Europe 2006_09 100Every gardener knows any move gains importance when it is repeated.  Though probably not accurately, I count 42 pots in this photograph.  They make much of those rectangles of water, as do the yews in repetition.  The shapes of those yews and lawn echo the shapes of the water.  Far in the distance at ground level, a glimpse of that shade of blue that best says “I am far away”.  That blue dwarf spruce you are thinking of might be at its visual best as far from your view as possible-rather than close up.

Europe 2006_09 112The scale and the height of this fountain jet is right, given the height and scale of the villa.  My fountain jets at home will go fifteen feet in the air, should I feel like some big waterworks are in order.  Given the size of my house and garden, that fifteen feet reads on the same order as this fountain, just at a different scale.  

Europe 2006_09 085Everything in the architecture, the surfaces and the plantings are in support of this cascading water.  There is no visual confusion aboout what exactly is the star of the show.  Though elaborate in execution, it is very simple in design.  I am quite sure the natural land forms influenced the design as much as any other element.  A semi-circular wall of espaliers might make a similar statement on a property with little elevation change.

Europe 2006_09 107Looking back at the villa and its fountains from ground level, the pools seem immense, as they are close to your eye.  The trees and sky are bigger than the villa; they keep it company, naturally. This property is in fact very large.  It might be difficult to mask that, but it is a tribute to the designer here, Pirro Ligorio, that every aspect of his composition reinforces the depth and breadth of the space.  Villa d’Este aside, it is possible to design such that no matter the size, any property can be visually spatial. 

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It is no wonder to me that gardeners seem to greatly enjoy a garden tour.  Other people’s gardens-who knows how or what they might inspire.

Water In Your Garden

Antique Cast Iron French FountainI am sure I own the most fabulous French antique fountain on American soil-take a look; do you not agree?  I detailed some time ago the process by which this incredibly beautiful piece came to me-but it is not the subject of this post.  As beautiful as it is, a fountain, any fountain, is a means by which to introduce and integrate water as a decorative element in the landscape.  I do such injustice to use the word decorative; what water does for a landscape is give and sustain life.  What water does for a gardener borders on the sublime.

Fisher Garden Con (16)In my early years designing, I never went near any suggestion of a fountain, pond, pool, or lotus pot.  I did believe anything of any importance in a garden sprang from the earth, and grew. Arranging for delightful water for a client was just over my head, and beyond my capability.  It is the sorry truth that a lot of things I thought early on about landscape design proved to be provincial, ill-informed, and shallow. Thank heavens the normal course of events is to grow up into something.  My age and history is a good thing. At some point I figured out that fountains were not the sole province of public parks and libraries; any home garden is all the better for water in some form.  This English iron fountain I placed a few years ago-I never tire of the look of this water in motion, the peaceful sound of it.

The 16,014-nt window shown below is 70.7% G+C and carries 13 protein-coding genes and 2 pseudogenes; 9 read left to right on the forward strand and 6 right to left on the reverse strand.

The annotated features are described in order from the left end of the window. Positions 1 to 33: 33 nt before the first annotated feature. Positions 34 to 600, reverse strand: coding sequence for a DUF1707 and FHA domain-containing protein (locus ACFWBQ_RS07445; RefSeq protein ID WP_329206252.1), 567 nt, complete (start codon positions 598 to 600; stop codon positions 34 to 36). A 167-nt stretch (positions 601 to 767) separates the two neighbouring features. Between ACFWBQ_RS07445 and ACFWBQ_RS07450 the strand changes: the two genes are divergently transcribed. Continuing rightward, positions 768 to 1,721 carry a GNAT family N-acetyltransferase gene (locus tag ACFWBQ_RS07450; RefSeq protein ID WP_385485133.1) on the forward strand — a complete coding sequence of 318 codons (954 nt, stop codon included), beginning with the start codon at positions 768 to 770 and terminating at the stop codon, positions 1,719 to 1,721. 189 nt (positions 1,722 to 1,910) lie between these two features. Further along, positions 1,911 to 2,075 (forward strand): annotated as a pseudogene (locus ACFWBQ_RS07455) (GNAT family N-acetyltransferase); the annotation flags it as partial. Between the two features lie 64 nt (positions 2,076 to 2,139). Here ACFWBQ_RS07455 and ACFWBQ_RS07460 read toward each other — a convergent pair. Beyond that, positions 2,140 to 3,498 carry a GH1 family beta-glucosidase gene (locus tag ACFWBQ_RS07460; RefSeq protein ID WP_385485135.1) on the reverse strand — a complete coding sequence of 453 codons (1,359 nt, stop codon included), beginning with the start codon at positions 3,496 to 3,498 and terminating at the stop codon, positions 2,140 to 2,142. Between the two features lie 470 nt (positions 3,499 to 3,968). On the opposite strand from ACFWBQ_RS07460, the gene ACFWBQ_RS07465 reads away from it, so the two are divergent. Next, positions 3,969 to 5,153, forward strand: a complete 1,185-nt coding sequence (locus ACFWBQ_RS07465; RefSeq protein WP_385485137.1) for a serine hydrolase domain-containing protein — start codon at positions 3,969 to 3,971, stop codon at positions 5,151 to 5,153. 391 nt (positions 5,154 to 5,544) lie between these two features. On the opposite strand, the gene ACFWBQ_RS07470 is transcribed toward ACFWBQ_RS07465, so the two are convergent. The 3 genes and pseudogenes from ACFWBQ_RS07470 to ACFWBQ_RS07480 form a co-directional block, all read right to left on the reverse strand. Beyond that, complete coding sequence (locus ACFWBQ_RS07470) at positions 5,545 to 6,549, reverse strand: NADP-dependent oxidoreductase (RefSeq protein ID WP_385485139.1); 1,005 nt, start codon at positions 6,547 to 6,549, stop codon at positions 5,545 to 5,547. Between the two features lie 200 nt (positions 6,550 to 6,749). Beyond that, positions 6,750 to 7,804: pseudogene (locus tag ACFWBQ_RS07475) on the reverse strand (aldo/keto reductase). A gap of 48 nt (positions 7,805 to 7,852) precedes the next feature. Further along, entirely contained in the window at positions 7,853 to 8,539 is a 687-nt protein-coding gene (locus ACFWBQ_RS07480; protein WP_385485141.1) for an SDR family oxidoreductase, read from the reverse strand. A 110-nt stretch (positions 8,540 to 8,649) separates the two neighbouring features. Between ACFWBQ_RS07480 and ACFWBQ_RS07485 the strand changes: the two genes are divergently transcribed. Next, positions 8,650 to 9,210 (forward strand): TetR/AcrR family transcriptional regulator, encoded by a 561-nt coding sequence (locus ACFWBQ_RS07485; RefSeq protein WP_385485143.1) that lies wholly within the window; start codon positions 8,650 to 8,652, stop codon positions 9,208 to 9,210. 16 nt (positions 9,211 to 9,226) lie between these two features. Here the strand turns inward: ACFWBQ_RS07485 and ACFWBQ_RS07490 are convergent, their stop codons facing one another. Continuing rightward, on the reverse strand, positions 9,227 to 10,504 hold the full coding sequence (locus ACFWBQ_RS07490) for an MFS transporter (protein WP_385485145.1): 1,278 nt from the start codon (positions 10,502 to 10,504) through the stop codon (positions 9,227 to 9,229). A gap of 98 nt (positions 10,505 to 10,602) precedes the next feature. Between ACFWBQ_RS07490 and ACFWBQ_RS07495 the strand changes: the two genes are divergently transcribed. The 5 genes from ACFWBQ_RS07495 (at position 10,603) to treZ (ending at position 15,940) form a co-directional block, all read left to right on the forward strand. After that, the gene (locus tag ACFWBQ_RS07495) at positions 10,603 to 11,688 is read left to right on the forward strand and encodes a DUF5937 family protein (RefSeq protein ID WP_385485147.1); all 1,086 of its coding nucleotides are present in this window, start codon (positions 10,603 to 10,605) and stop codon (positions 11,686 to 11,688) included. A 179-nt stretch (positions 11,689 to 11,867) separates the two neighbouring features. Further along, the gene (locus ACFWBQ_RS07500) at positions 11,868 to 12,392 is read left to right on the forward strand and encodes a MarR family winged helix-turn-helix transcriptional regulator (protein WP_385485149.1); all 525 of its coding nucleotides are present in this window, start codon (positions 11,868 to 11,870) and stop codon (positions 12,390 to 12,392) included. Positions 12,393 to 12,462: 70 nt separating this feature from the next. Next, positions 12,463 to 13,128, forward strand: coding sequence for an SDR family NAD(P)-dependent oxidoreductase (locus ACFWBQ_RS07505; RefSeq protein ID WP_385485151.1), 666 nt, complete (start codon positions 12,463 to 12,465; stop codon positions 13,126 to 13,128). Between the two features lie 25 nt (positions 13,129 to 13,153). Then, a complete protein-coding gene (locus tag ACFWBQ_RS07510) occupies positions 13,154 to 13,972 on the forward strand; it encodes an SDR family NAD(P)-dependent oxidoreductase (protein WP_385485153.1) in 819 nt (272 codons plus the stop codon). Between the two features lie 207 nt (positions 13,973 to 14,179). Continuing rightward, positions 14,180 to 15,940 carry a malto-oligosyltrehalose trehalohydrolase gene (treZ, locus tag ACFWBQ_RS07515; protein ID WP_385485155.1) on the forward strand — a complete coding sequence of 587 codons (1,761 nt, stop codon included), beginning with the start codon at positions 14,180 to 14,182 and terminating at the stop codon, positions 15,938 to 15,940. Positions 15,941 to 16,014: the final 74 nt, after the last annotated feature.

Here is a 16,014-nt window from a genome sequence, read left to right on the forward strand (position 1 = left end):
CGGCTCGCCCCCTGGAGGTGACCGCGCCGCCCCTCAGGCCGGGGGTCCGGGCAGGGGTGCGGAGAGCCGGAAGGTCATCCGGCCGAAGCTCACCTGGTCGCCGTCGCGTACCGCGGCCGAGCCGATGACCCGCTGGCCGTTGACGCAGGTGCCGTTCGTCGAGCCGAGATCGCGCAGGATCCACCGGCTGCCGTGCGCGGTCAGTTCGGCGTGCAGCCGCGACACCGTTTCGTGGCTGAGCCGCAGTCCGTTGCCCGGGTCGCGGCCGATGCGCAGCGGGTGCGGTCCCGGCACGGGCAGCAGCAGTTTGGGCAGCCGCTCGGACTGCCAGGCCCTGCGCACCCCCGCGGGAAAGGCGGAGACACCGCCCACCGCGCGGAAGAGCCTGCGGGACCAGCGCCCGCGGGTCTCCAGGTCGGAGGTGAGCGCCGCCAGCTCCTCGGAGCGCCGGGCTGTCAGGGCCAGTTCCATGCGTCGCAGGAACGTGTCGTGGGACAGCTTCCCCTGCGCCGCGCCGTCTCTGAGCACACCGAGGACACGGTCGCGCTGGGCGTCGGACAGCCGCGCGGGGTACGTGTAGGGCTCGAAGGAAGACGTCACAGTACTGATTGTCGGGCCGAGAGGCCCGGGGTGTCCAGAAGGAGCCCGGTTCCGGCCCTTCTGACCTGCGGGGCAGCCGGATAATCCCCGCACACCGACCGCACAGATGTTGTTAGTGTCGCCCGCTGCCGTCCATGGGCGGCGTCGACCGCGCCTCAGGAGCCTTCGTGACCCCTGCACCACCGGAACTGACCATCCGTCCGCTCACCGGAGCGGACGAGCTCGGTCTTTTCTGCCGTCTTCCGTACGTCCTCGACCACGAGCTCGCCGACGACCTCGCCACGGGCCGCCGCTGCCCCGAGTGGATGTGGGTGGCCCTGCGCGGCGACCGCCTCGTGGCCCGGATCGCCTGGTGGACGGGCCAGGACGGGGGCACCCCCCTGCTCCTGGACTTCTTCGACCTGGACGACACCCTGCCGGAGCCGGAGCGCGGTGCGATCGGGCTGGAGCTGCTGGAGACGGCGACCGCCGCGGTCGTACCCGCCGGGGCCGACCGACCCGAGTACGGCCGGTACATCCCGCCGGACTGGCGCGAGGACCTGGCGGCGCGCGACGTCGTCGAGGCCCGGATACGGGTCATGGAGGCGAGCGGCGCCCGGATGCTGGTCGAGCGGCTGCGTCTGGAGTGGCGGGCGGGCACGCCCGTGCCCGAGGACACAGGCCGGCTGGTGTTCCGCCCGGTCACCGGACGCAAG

Nemer 151This very regal cast iron fountain is of American manufacture, mid 19th century. This part alone enchants me.  Placing an American garden ornament of historical significance in an American garden was a good moment.  It looks even better when the water is moving over its surface.  Note the planting of creeping jenny around-water splash comes with the territory when water drops a long way.  Plan for plants that like this regular shower when water is being pumped to great height. 

dgwspring_0004No matter any history, or construction issues, water beautifully representing in the air is available to any gardener. This small English iron version of a classical tiered fountain has a lead basin just 5 feet in diameter. This fountain is installation friendly; take it home, set it up, and plug it in.  Three things are at issue in putting together a fountain.  You need a means by which the water gets airborn.  This could be a decorative piece like this one, any pot or sculpture which can be modified to convey water. A copper spout works fine. You need a pump of sufficient power, and the electricity to run that pump.

DSC_0025These gorgeous glazed ceramic jars have been outfitted by the manufacturer brilliantly-meaning, thoughtfully.  The  jar, a water reservoir , and a pump make it possible to take this complete water feature home, place it in a great spot, plug it in, and learn firsthand about what water in the air can do for a garden. The water moves so slowly that it cannot break the surface tension of the jar surface.  No splash means you might consider bringing it indoors for the winter.

June 22 006My 26 foot long by 4 foot wide fountain-a gift from my Mom.  It so irritated her that I never took any time off work-she made an issue of this, when she was alive.  What she left me enabled me to build this fountain.  I hear the sound of it when I get out of my car at the end of the day.  I get in it, to cool off, and scale back. I go and sit in its company every day.   I am on vacation-at home. Some days I just look at all that watery motion from the deck.  I can hear it when I get in bed.  The action of the water in my garden-better than very good. 

Aug 15 003Water once meant no more than a good drink for my plants.  From the looks of this, it should be easy to see how fountain water can make a garden a better place to be.  

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No matter the size, shape, scale or material, a fountain has great appeal.  It can organize a garden space that invites visitors. It also recalls those hot summer days when standing under the hose meant really living.      

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Water, anyone?